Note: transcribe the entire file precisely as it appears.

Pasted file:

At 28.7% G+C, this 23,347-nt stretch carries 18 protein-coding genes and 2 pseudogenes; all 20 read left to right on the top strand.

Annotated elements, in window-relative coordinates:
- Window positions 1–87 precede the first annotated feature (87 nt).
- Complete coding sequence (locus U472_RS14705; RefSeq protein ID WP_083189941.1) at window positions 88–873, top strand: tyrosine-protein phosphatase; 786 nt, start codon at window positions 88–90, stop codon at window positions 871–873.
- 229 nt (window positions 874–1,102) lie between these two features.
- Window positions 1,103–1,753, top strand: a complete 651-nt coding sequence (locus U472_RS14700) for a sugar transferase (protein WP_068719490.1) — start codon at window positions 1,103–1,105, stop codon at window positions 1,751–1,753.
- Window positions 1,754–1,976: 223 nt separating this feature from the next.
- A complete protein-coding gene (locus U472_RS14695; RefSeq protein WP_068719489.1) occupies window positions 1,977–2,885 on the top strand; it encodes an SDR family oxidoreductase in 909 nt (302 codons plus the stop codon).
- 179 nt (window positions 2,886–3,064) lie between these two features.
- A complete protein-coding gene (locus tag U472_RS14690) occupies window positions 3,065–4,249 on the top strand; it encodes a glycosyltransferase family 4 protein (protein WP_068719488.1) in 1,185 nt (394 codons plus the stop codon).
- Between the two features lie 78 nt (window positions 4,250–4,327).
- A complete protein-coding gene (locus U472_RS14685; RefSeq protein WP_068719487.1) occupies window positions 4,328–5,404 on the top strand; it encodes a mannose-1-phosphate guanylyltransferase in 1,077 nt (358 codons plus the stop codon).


At 28.7% G+C, this 23,347-nt stretch carries 18 protein-coding genes and 2 pseudogenes; all 20 read left to right on the top strand.

Annotated elements, in window-relative coordinates:
- Window positions 1–87 precede the first annotated feature (87 nt).
- Complete coding sequence (locus U472_RS14705; RefSeq protein ID WP_083189941.1) at window positions 88–873, top strand: tyrosine-protein phosphatase; 786 nt, start codon at window positions 88–90, stop codon at window positions 871–873.
- 229 nt (window positions 874–1,102) lie between these two features.
- Window positions 1,103–1,753, top strand: a complete 651-nt coding sequence (locus U472_RS14700) for a sugar transferase (protein WP_068719490.1) — start codon at window positions 1,103–1,105, stop codon at window positions 1,751–1,753.
- Window positions 1,754–1,976: 223 nt separating this feature from the next.
- A complete protein-coding gene (locus U472_RS14695; RefSeq protein WP_068719489.1) occupies window positions 1,977–2,885 on the top strand; it encodes an SDR family oxidoreductase in 909 nt (302 codons plus the stop codon).
- 179 nt (window positions 2,886–3,064) lie between these two features.
- A complete protein-coding gene (locus tag U472_RS14690) occupies window positions 3,065–4,249 on the top strand; it encodes a glycosyltransferase family 4 protein (protein WP_068719488.1) in 1,185 nt (394 codons plus the stop codon).
- Between the two features lie 78 nt (window positions 4,250–4,327).
- A complete protein-coding gene (locus U472_RS14685; RefSeq protein WP_068719487.1) occupies window positions 4,328–5,404 on the top strand; it encodes a mannose-1-phosphate guanylyltransferase in 1,077 nt (358 codons plus the stop codon).